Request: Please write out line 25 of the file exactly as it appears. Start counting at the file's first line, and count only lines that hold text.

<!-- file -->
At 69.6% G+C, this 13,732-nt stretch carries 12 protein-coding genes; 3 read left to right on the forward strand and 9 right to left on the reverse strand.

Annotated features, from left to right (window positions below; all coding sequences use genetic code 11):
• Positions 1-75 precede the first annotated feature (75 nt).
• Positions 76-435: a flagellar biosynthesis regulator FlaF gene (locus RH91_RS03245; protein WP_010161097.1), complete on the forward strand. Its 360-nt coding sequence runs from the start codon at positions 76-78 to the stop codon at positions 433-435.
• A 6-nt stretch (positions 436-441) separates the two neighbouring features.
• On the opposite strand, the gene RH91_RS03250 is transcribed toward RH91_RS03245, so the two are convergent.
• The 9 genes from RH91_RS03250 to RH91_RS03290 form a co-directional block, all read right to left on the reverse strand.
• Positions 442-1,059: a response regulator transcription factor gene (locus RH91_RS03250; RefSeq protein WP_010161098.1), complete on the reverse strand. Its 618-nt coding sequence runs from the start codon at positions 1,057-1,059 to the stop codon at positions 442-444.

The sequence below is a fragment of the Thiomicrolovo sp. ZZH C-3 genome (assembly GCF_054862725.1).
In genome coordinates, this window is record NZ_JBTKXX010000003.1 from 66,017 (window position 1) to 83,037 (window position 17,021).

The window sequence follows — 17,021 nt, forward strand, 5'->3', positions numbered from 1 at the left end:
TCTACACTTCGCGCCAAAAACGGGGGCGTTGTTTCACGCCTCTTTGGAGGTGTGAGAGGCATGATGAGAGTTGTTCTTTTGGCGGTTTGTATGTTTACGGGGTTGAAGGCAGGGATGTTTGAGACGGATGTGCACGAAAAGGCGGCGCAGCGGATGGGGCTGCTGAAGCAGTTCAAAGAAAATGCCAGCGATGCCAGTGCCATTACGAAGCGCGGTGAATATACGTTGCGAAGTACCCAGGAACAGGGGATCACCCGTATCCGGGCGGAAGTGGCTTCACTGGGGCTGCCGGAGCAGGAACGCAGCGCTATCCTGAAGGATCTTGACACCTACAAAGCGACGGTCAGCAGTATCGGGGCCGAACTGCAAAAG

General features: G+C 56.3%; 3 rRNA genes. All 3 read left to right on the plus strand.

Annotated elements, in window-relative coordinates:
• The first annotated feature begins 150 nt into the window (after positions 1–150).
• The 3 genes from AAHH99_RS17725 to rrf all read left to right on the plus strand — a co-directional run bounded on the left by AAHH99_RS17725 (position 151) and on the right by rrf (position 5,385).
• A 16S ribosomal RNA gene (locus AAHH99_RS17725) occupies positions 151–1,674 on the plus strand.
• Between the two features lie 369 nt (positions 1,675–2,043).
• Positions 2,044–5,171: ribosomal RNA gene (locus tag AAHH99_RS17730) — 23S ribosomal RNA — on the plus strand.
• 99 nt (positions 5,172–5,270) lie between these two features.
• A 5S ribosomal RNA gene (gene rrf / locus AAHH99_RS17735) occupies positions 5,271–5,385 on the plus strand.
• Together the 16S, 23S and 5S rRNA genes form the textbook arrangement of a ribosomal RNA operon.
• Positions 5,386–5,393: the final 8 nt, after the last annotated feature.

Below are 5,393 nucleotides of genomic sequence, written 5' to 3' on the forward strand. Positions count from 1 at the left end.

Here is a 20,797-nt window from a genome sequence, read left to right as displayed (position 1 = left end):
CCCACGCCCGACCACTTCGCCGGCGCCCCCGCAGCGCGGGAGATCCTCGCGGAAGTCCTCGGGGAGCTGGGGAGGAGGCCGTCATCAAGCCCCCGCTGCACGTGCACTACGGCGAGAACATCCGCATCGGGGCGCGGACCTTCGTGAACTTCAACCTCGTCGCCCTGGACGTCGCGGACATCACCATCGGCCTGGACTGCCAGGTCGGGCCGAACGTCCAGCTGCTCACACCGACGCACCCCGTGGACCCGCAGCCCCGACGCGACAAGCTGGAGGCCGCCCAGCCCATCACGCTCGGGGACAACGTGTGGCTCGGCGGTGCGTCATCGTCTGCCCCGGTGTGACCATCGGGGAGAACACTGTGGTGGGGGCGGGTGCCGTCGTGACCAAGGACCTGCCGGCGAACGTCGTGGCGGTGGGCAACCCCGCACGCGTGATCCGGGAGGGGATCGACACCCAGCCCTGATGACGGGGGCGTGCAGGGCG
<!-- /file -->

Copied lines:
Here is a 20,797-nt window from a genome sequence, read left to right as displayed (position 1 = left end):